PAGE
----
I am not suggesting that you fleece the Lord with a specific set of "hoops" that you want Him to jump through. But I am suggesting that you take what you heard back to God and ask Him about it. Invite Him to confirm it to you in some way that you know is really Him, but don't specify to Him what that way must be. Then wait until He confirms it to you. Don't act on big things prematurely, but seek God to give you direction and confirmation, just like Jesus did.
Once you are sure that God has given you that confirmation, hold on to it with both hands. The enemy might resist you and get you to think that you have made a mistake in your hearing. So believe the confirmation and hold on to it when the going gets tough.
Stick With The Last Thing You Heard Clearly Until You Can Hear Again
We all go through times when we can't seem to hear God clearly. When that happens, that is not a good time to change directions or to change course. You need to hold on to (and follow) the last thing that you clearly heard God tell you to do. You have to trust that if He wants you to change directions, He will find a way to communicate that to you clearly. Until He dose, stick firmly to the last thing that you know for sure He told you to do. Never quite obeying because things "are a mess."
On the other hand, if God speaks to you and shows you that you are indeed going the wrong direction, you need to heed Him immediately. Be quick to stop what you were doing (even if it means that you loose face or look bad). Obeying God is much more important that saving face.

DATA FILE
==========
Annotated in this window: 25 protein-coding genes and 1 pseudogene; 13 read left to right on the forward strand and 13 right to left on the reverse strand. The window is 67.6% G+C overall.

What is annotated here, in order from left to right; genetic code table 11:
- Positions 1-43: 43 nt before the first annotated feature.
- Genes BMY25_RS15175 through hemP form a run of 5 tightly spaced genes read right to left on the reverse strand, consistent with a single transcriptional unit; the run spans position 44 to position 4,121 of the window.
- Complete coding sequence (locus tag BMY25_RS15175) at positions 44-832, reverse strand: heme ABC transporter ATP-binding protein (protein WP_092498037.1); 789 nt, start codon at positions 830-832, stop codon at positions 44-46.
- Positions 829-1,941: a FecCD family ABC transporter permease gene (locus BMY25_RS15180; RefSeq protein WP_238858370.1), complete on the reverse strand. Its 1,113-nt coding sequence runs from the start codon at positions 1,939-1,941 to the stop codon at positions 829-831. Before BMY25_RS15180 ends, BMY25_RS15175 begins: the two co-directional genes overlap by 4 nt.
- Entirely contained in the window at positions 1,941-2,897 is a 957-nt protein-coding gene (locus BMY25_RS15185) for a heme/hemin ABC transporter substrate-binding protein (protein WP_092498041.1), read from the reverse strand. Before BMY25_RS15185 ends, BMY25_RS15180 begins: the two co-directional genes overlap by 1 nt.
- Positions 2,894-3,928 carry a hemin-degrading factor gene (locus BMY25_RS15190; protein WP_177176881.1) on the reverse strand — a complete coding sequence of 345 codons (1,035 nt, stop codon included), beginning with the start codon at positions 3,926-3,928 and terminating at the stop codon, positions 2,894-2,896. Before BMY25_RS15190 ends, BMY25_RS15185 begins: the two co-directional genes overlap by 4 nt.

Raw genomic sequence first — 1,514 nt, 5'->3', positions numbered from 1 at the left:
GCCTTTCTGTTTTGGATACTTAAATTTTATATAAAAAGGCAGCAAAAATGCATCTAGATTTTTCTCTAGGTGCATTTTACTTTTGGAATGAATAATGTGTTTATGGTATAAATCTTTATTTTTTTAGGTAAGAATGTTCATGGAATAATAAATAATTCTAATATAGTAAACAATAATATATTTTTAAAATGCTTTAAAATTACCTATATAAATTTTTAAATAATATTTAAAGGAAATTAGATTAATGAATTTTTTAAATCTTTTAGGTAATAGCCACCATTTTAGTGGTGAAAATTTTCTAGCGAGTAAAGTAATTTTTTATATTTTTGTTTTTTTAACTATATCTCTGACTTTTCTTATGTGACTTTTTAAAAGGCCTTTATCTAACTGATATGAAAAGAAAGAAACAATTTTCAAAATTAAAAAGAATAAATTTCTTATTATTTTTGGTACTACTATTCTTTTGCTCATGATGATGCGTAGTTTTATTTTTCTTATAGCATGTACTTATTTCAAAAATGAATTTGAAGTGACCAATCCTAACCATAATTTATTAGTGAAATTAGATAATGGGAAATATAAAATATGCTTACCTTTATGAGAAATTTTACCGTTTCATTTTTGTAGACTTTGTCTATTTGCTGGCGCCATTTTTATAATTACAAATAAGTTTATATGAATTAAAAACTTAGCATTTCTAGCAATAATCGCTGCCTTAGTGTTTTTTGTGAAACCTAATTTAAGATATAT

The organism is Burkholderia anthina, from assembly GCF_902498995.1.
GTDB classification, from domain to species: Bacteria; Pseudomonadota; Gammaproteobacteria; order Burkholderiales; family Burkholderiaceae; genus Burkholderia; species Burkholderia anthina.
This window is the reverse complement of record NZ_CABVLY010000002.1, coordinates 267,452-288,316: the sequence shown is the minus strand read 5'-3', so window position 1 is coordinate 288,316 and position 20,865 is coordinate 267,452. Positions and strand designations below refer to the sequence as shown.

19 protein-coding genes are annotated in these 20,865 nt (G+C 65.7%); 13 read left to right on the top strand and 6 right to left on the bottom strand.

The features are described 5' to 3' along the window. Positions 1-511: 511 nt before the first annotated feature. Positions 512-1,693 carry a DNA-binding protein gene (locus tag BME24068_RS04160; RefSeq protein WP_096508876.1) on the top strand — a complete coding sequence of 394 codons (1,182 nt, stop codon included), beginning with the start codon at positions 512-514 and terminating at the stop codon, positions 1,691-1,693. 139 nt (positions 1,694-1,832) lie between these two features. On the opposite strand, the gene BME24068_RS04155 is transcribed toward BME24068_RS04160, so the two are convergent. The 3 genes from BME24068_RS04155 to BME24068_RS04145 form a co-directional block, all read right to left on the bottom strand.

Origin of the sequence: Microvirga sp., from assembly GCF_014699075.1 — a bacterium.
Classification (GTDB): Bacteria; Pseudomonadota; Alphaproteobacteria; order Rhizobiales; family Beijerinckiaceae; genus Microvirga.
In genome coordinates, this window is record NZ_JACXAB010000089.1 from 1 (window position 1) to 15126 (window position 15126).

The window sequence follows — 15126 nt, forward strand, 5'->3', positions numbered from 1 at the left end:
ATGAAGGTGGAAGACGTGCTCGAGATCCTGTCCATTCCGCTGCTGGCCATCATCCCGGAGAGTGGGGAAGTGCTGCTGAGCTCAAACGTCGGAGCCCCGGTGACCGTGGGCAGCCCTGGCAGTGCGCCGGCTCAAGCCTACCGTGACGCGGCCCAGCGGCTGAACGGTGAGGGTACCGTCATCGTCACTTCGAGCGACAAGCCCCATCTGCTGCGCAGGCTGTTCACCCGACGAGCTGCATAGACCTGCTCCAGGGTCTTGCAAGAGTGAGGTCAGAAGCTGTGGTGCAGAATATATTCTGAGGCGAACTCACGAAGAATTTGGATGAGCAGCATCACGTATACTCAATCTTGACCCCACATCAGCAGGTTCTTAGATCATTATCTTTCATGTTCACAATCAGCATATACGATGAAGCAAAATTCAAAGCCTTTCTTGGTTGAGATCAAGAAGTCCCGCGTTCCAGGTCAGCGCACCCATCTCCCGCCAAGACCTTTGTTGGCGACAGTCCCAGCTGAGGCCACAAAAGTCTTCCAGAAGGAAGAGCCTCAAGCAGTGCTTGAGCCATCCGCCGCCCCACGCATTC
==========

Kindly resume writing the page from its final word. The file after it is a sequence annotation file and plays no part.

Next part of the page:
Trust God To Lovingly Correct Us When We Fall Into Error
Remember that God is faithful, and He is a living father. It is His nature to lovingly correct us when we wander into any sort of error.
Please don't confuse the word "correct" with the word "punish." God is not going to punish you if you make a mistake as you sincerely try to obey Him. He isn't like that--He is pleased that you are trying your best to obey Him, even if you make a mistake in implementing it. He won't punish you when you take a wrong turn, but He will redirect you and point you back in the correct direction.
James 1:5 tells us, "If any of you lacks wisdom, let him ask of God, who gives to all liberally and without reproach, and it will be given to him." In short, God wants us to know His will and He has made it plain in His word that He wants to show us His will. He wants to lead and direct us.
In fact, He has even committed to let us know when we get off course. Isaiah 30:21 tells us, "Whether you turn to the right or to the left, your ears will hear a voice behind you, saying, 'This is the way; walk in it.'"
We often get caught up worrying about the accuracy of our hearing and fretting about our part. We forget that God is faithful to do His part, and His part is to lead us step by step, providing we remain teachable and submissive to His leading.
Spiritual Encouragement And Discouragement